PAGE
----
Water in a Changing World
Conveners: Laurie Patton and Dean Urban
Course Number: ENVIRON/EOS 390, ENVIRON593.08
Tuesdays 6:15-8:45 pm
Course Summary - Read DukeToday article on the course
This spring of 2013, we are embarking on an exciting adventure hosted by Trinity College of Arts & Sciences and the Nicholas School of the Environment, and we are delighted you are participating this year. This year, in keeping with our common reading of Ann Patchett's "State of Wonder," a novel about the Amazon river, the theme is water. We are particularly concerned with water sustainability, and the meaning and value of water in a world of shrinking resources.
The focus of this course is on water and change. The storyline begins with various perspectives on water and cultural identity from the viewpoints of history, religion, and art. The story then moves to water and the roles it plays in various systems (natural, socioeconomic, urban). These sessions will consider competing demands on water in a changing world and how change propagates through systems. Finally, the course turns to change itself: decision-making under uncertainty and how we adapt to change more generally.
The learning objective for the course is that students will explore multidisciplinary perspectives on this most ordinary but invaluable stuff, water. The systems perspective reinforces the reality that as part of various systems, what happens to water has implications in many other spheres, and that actions elsewhere often have impacts on water. Finally, as a resource under ever-increasing demand coupled to ever more risk and uncertainty, decision-making about water resources will only become even more complicated but more crucial. This class will touch directly on Duke’s focus on interdisciplinary learning, globalization, and knowledge in service to society.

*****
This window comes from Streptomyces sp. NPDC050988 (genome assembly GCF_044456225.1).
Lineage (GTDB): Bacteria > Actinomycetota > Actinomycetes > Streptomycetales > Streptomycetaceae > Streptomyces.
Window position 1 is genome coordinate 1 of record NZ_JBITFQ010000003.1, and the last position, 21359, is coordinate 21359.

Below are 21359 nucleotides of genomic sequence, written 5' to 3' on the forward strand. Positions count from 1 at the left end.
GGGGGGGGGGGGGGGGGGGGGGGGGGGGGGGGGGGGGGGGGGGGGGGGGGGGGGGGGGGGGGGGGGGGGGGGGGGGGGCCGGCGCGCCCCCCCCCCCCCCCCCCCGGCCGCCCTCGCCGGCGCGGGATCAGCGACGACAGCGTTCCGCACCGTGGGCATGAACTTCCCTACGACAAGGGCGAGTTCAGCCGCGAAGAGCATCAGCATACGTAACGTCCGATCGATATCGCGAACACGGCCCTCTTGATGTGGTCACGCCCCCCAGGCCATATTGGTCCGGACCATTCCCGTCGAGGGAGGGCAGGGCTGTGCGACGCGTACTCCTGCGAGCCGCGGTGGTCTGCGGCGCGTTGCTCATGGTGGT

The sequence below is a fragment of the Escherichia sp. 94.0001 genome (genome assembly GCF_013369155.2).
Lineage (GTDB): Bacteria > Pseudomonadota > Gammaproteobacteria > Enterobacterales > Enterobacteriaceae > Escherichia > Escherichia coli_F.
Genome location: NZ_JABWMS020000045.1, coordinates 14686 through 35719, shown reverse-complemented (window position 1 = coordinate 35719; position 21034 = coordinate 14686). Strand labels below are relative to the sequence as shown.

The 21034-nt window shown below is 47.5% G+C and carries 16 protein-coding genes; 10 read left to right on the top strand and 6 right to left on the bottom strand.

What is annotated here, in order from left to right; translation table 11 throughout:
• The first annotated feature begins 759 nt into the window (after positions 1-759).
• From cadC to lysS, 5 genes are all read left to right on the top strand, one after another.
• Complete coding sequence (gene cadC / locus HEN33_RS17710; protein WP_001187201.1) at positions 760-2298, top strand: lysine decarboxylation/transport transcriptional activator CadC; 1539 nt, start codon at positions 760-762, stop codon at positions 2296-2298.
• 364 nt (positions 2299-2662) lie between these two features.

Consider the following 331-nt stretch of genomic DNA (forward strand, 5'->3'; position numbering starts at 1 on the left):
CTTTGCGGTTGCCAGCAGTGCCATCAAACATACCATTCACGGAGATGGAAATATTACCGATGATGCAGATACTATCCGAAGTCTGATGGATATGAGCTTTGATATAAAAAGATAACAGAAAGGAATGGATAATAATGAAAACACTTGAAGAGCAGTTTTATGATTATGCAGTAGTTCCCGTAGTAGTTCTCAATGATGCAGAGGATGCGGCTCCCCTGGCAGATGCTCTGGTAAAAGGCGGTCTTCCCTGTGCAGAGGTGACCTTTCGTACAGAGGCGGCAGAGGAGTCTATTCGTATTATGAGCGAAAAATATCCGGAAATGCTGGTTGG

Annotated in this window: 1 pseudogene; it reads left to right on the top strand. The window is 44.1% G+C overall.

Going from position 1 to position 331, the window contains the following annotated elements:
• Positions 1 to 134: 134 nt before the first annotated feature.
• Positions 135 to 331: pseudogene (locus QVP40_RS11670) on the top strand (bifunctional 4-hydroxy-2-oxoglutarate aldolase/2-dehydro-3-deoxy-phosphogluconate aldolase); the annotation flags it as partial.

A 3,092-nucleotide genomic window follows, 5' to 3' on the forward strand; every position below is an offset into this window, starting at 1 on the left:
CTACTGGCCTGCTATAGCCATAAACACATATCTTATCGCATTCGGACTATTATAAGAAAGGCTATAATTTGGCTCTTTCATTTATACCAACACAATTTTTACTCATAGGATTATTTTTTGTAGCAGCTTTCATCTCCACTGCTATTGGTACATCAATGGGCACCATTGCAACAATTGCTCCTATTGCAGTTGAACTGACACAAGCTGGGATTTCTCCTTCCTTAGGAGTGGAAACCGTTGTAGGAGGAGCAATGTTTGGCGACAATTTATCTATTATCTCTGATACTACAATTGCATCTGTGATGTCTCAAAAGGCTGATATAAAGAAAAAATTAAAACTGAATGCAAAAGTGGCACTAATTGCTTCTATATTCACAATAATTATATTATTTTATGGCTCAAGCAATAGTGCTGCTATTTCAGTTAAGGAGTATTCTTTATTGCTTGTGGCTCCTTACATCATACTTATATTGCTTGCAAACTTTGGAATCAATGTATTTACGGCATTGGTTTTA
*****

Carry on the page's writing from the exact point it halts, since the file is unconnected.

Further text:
The course is structured as guest lectures following this storyline, showcasing the expertise of Duke’s faculty. Each lecture session will be in plenary format and will include either single speakers or, more typically, a few speakers representing complementary perspectives on the same topic. These plenary sessions will be followed by small-group discussions for student reaction and reflection. Three recurring themes will be emphasized in these discussions: (1) disciplinary reflection on the inter- or trans-disciplinary nature of problem-solving, (2) evidence-based reasoning and its communication, and (3) the role of risk and uncertainty in public and private decision-making.
Class exercises and student participation
Each student will be enrolled in a small discussion group (a course section). Groups will meet separately after each plenary session for reflection on the topic, sharing multidisciplinary perspectives. Participation in discussions will be tracked and will contribute to grades.
Quizzes. After each class session, students will take an on-line quiz (via Sakai), answering questions related to background readings and the plenary lectures. These quizzes will be open for a limited time after each class (tentatively, Wednesday-Friday).
Field Trips. Additionally, students will participate in occasional field trips to local sites that include water features. These field trips will be conducted as “reverse treasure hunts” in which students will be sent to specific locations and asked to retrieve what treasures they find there—as photos, drawings, writing, whatever. These will be shared within discussion sections and documented in a short paper to be turned after the discussion session. Possible locations for field trips include but are not limited to:
- Sarah Duke Gardens: an exemplary setting for multidisciplinary reflection, as it was designed for this (while also managing stormwater for Duke’s campus);